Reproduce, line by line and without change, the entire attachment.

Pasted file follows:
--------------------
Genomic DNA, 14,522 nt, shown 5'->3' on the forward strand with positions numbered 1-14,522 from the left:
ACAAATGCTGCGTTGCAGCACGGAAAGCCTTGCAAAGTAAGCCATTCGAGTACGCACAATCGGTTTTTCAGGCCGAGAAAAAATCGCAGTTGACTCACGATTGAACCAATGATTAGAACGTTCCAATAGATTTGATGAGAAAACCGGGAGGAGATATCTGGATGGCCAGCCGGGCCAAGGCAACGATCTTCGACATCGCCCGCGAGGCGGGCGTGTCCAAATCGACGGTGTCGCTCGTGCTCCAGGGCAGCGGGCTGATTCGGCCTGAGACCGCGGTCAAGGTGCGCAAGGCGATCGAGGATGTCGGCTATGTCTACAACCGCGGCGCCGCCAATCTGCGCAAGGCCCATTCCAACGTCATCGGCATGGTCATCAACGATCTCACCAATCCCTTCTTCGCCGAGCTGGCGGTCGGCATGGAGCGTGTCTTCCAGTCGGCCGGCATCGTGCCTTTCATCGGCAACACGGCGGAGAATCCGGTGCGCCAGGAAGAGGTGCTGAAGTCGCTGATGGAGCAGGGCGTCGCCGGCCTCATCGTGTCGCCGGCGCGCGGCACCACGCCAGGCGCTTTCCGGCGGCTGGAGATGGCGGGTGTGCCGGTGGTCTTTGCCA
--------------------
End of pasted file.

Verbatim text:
Genomic DNA, 14,522 nt, shown 5'->3' on the forward strand with positions numbered 1-14,522 from the left:
ACAAATGCTGCGTTGCAGCACGGAAAGCCTTGCAAAGTAAGCCATTCGAGTACGCACAATCGGTTTTTCAGGCCGAGAAAAAATCGCAGTTGACTCACGATTGAACCAATGATTAGAACGTTCCAATAGATTTGATGAGAAAACCGGGAGGAGATATCTGGATGGCCAGCCGGGCCAAGGCAACGATCTTCGACATCGCCCGCGAGGCGGGCGTGTCCAAATCGACGGTGTCGCTCGTGCTCCAGGGCAGCGGGCTGATTCGGCCTGAGACCGCGGTCAAGGTGCGCAAGGCGATCGAGGATGTCGGCTATGTCTACAACCGCGGCGCCGCCAATCTGCGCAAGGCCCATTCCAACGTCATCGGCATGGTCATCAACGATCTCACCAATCCCTTCTTCGCCGAGCTGGCGGTCGGCATGGAGCGTGTCTTCCAGTCGGCCGGCATCGTGCCTTTCATCGGCAACACGGCGGAGAATCCGGTGCGCCAGGAAGAGGTGCTGAAGTCGCTGATGGAGCAGGGCGTCGCCGGCCTCATCGTGTCGCCGGCGCGCGGCACCACGCCAGGCGCTTTCCGGCGGCTGGAGATGGCGGGTGTGCCGGTGGTCTTTGCCA